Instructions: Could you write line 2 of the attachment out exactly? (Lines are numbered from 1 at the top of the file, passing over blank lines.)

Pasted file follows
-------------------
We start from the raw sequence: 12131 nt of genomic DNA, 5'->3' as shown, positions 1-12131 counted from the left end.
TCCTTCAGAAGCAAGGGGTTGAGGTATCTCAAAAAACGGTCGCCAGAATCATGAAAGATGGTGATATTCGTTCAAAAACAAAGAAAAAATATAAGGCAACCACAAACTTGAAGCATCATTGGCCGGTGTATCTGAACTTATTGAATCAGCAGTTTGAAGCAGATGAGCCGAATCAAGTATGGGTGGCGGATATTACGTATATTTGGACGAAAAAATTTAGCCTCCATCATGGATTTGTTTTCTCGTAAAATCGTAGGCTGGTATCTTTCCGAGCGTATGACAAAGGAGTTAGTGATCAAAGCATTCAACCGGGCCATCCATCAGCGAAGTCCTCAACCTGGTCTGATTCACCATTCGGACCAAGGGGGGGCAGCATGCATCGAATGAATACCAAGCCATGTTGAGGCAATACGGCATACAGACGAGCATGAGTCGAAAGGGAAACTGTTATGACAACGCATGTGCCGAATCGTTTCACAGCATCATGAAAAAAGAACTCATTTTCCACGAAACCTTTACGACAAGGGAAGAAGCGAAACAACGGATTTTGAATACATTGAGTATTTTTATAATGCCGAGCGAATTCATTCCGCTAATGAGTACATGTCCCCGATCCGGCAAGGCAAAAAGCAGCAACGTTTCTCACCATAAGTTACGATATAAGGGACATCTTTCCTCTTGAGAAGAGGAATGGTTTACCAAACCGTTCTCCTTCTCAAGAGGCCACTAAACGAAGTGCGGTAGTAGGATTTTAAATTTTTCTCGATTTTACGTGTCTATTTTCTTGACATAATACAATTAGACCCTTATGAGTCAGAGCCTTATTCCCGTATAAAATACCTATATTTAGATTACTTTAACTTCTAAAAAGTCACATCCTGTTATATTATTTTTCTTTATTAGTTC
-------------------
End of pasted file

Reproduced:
TCCTTCAGAAGCAAGGGGTTGAGGTATCTCAAAAAACGGTCGCCAGAATCATGAAAGATGGTGATATTCGTTCAAAAACAAAGAAAAAATATAAGGCAACCACAAACTTGAAGCATCATTGGCCGGTGTATCTGAACTTATTGAATCAGCAGTTTGAAGCAGATGAGCCGAATCAAGTATGGGTGGCGGATATTACGTATATTTGGACGAAAAAATTTAGCCTCCATCATGGATTTGTTTTCTCGTAAAATCGTAGGCTGGTATCTTTCCGAGCGTATGACAAAGGAGTTAGTGATCAAAGCATTCAACCGGGCCATCCATCAGCGAAGTCCTCAACCTGGTCTGATTCACCATTCGGACCAAGGGGGGGCAGCATGCATCGAATGAATACCAAGCCATGTTGAGGCAATACGGCATACAGACGAGCATGAGTCGAAAGGGAAACTGTTATGACAACGCATGTGCCGAATCGTTTCACAGCATCATGAAAAAAGAACTCATTTTCCACGAAACCTTTACGACAAGGGAAGAAGCGAAACAACGGATTTTGAATACATTGAGTATTTTTATAATGCCGAGCGAATTCATTCCGCTAATGAGTACATGTCCCCGATCCGGCAAGGCAAAAAGCAGCAACGTTTCTCACCATAAGTTACGATATAAGGGACATCTTTCCTCTTGAGAAGAGGAATGGTTTACCAAACCGTTCTCCTTCTCAAGAGGCCACTAAACGAAGTGCGGTAGTAGGATTTTAAATTTTTCTCGATTTTACGTGTCTATTTTCTTGACATAATACAATTAGACCCTTATGAGTCAGAGCCTTATTCCCGTATAAAATACCTATATTTAGATTACTTTAACTTCTAAAAAGTCACATCCTGTTATATTATTTTTCTTTATTAGTTC